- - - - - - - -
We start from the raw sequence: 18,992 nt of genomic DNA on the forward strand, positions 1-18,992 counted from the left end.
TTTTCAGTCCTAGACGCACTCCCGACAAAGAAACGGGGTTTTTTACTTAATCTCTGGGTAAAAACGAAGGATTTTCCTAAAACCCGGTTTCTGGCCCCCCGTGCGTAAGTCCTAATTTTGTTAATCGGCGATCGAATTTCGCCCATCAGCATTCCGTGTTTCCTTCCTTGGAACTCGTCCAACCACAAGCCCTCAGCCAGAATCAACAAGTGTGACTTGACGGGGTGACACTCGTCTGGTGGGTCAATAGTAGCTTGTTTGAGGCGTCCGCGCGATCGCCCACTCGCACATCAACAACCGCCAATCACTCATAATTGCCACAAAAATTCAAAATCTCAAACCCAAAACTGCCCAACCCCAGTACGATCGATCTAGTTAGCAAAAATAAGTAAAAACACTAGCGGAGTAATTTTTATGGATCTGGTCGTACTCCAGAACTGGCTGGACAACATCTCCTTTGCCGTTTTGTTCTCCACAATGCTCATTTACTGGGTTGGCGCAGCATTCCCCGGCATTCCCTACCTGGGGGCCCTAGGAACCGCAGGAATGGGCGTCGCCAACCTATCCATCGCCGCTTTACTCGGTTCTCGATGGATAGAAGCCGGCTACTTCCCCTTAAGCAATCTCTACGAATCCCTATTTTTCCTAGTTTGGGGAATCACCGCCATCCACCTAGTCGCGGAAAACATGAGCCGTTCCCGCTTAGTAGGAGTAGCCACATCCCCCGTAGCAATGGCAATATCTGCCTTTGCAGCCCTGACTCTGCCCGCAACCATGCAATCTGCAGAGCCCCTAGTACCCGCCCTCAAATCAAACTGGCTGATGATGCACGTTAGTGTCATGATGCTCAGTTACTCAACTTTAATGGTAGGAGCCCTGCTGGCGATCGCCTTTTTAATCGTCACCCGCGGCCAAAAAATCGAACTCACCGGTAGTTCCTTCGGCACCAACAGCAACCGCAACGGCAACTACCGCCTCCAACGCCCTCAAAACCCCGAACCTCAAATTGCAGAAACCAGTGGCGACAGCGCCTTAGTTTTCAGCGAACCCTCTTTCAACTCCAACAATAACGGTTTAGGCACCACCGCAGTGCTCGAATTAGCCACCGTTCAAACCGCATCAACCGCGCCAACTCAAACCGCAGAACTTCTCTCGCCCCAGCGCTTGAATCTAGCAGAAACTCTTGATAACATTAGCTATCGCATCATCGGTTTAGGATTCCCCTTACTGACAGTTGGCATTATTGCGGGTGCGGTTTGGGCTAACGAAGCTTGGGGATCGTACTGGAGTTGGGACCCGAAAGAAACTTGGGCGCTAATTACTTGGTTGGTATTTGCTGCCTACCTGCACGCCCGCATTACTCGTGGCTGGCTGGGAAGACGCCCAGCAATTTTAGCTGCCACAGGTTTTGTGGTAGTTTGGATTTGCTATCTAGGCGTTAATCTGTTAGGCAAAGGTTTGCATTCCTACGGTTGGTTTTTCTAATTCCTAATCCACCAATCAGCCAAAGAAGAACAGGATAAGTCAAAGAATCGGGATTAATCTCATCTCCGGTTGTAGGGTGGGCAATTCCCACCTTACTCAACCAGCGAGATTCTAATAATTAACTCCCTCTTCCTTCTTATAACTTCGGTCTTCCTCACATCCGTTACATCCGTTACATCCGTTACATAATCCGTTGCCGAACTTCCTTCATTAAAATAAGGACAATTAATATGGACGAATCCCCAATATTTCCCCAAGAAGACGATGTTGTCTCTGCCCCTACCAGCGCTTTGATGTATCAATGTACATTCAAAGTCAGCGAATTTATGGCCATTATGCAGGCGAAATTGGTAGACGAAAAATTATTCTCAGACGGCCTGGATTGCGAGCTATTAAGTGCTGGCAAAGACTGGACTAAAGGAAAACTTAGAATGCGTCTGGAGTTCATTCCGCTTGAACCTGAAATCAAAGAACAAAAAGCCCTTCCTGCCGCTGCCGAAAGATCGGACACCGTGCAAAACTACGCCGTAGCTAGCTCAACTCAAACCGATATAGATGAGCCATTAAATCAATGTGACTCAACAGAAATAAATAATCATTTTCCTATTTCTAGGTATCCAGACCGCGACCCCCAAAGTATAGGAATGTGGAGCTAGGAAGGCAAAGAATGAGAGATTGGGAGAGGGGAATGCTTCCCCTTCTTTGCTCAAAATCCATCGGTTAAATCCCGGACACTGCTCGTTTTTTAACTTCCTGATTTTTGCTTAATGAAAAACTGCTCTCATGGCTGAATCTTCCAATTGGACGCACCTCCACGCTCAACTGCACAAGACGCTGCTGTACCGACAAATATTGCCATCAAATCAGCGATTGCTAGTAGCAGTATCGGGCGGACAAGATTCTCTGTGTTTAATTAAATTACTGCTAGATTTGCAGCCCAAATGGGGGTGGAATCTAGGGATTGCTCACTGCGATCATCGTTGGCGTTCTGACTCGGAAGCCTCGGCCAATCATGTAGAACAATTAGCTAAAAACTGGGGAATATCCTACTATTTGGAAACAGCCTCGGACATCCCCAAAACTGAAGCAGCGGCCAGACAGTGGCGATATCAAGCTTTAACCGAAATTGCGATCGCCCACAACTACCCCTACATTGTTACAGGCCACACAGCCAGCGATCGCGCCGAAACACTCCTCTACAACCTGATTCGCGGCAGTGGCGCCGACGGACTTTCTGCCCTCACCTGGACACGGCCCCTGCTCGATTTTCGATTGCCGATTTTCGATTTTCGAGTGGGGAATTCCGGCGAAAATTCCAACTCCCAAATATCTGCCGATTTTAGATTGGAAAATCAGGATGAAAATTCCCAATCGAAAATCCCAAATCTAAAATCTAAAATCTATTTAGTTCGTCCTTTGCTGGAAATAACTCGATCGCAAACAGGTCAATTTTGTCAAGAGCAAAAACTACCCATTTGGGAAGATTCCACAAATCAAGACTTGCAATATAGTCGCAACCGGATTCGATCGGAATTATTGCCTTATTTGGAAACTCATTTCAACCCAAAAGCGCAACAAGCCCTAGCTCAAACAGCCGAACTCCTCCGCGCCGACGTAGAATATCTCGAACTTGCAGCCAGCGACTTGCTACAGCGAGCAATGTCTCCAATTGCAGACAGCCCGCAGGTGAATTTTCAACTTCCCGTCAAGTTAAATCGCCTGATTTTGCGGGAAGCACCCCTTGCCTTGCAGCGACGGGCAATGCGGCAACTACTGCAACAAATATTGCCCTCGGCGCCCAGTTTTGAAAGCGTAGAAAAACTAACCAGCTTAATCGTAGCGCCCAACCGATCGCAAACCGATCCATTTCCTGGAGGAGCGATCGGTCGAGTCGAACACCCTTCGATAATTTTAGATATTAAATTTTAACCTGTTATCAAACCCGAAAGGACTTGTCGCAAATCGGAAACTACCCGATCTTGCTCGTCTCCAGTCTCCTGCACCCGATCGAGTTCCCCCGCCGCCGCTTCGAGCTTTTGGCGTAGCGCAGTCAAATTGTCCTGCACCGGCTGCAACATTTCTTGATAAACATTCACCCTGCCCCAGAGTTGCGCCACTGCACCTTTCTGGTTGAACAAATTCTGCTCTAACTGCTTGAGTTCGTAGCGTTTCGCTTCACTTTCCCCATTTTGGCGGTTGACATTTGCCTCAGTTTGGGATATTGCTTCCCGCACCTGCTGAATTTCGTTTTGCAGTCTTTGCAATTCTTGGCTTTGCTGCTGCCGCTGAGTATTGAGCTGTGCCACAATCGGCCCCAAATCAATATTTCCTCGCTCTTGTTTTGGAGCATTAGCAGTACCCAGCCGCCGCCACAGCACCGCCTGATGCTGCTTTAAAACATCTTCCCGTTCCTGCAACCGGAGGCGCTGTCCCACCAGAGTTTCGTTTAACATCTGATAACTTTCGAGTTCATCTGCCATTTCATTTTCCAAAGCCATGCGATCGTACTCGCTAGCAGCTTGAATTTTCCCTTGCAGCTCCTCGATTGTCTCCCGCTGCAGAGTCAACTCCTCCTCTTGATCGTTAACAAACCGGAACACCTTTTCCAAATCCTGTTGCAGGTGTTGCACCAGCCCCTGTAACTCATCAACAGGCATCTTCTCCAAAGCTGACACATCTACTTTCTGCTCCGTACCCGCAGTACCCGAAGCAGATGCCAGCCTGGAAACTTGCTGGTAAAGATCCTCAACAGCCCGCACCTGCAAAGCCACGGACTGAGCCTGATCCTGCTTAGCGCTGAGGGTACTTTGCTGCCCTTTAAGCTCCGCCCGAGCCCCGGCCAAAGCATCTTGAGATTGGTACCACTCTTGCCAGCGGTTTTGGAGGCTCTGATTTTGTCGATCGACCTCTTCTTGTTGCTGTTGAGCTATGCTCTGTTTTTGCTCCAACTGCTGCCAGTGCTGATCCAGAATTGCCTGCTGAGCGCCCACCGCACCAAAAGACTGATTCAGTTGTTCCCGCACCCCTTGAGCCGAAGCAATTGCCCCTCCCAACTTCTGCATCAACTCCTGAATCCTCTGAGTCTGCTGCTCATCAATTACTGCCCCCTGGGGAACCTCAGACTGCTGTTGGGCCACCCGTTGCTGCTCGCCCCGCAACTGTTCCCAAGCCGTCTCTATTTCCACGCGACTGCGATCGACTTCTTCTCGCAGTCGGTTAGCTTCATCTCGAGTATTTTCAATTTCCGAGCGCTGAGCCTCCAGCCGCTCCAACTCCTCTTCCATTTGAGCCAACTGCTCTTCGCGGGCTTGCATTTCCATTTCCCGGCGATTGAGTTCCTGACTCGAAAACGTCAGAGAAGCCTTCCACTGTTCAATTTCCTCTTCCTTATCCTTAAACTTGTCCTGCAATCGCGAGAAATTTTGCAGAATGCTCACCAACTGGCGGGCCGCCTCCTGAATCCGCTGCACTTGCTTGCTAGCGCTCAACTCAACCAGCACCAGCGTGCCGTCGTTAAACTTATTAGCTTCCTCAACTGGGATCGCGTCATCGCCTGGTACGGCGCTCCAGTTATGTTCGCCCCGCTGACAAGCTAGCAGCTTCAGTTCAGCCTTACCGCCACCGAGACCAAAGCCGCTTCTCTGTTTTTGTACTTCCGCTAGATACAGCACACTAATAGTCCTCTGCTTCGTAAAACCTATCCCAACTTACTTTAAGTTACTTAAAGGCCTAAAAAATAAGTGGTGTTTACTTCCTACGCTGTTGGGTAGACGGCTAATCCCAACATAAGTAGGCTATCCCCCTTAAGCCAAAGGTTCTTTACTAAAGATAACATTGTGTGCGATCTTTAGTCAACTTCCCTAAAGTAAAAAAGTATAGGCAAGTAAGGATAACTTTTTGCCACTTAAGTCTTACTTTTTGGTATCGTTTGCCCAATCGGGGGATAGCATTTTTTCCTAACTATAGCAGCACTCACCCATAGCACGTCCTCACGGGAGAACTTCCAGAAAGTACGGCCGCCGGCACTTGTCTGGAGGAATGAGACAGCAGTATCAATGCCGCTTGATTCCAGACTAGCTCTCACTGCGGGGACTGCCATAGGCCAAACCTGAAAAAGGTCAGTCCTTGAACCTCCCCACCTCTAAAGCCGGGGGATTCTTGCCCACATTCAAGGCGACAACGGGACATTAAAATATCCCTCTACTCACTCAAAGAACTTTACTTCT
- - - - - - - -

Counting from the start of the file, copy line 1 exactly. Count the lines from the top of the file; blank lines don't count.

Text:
We start from the raw sequence: 18,992 nt of genomic DNA on the forward strand, positions 1-18,992 counted from the left end.